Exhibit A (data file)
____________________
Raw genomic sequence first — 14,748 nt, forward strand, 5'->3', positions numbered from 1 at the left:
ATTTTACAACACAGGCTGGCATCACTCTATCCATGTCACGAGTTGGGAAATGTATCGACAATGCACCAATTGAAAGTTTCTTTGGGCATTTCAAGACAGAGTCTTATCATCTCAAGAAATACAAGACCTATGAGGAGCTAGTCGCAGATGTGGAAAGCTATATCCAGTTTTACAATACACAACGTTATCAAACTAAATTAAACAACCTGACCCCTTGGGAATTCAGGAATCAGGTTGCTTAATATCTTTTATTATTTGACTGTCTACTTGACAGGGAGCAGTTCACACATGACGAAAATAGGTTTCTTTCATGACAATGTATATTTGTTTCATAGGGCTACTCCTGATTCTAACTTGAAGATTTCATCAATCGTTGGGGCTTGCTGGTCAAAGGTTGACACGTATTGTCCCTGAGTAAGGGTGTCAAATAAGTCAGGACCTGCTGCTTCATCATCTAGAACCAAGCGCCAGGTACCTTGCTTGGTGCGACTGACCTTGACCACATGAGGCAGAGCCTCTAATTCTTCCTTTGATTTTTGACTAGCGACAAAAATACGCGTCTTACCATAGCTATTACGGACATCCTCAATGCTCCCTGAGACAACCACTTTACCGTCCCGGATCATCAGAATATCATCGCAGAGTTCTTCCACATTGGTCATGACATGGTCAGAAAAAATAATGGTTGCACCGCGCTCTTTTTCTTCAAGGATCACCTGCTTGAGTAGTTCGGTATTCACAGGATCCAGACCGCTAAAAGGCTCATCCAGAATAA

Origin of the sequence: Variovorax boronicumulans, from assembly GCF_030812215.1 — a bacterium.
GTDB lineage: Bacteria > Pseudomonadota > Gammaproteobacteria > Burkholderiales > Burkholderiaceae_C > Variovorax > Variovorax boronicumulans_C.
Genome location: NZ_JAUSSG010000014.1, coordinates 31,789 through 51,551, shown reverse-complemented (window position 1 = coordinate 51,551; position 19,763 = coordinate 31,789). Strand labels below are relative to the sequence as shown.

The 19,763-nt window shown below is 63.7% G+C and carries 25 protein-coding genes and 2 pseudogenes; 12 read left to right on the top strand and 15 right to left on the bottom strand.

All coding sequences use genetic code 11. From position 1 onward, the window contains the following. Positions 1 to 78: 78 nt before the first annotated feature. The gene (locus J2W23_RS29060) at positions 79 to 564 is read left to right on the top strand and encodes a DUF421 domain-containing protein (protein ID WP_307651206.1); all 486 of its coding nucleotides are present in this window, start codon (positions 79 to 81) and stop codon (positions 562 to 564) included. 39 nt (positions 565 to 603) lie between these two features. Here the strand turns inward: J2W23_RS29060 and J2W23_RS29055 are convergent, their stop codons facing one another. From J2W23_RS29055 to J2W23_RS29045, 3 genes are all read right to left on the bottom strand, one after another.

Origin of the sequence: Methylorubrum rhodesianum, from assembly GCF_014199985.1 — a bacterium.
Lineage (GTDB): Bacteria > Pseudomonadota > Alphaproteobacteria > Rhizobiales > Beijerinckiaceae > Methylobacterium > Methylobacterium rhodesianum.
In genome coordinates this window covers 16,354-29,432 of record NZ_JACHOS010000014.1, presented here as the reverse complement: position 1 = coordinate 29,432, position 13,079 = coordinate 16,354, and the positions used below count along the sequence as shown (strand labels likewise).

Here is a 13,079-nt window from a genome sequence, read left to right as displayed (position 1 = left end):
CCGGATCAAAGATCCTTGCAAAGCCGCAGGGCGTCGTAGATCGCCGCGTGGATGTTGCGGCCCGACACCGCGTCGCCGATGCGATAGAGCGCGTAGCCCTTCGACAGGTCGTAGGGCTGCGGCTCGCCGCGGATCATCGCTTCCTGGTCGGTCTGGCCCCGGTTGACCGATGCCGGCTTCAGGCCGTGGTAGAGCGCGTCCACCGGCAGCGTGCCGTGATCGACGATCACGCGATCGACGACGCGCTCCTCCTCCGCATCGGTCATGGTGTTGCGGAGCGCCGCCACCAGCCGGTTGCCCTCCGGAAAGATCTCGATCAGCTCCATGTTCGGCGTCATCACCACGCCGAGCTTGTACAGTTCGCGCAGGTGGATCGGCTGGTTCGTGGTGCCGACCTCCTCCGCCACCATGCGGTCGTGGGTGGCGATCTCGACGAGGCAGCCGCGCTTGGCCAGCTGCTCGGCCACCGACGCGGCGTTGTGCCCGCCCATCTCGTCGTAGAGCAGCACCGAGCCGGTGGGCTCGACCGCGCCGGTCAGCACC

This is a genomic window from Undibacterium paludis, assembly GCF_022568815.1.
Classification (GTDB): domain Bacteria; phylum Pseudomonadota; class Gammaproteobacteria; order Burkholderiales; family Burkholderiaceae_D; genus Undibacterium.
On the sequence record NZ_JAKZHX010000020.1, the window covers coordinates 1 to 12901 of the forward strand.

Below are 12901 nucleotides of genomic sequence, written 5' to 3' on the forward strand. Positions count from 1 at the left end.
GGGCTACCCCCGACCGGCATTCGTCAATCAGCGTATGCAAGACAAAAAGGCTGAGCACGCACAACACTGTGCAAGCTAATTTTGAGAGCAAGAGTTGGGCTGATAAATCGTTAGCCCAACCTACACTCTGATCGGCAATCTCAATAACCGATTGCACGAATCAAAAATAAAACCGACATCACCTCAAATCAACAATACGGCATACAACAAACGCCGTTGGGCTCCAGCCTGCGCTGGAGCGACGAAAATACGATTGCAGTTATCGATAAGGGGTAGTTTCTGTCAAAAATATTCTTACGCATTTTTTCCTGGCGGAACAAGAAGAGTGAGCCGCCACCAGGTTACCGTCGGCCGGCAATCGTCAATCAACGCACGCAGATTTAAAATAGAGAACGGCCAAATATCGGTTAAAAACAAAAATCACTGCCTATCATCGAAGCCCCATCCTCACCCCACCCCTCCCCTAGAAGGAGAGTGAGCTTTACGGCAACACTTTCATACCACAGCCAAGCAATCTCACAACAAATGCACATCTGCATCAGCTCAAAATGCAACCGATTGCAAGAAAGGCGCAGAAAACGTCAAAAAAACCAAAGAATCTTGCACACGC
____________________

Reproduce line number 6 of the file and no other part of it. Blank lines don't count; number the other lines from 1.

The 19,763-nt window shown below is 63.7% G+C and carries 25 protein-coding genes and 2 pseudogenes; 12 read left to right on the top strand and 15 right to left on the bottom strand.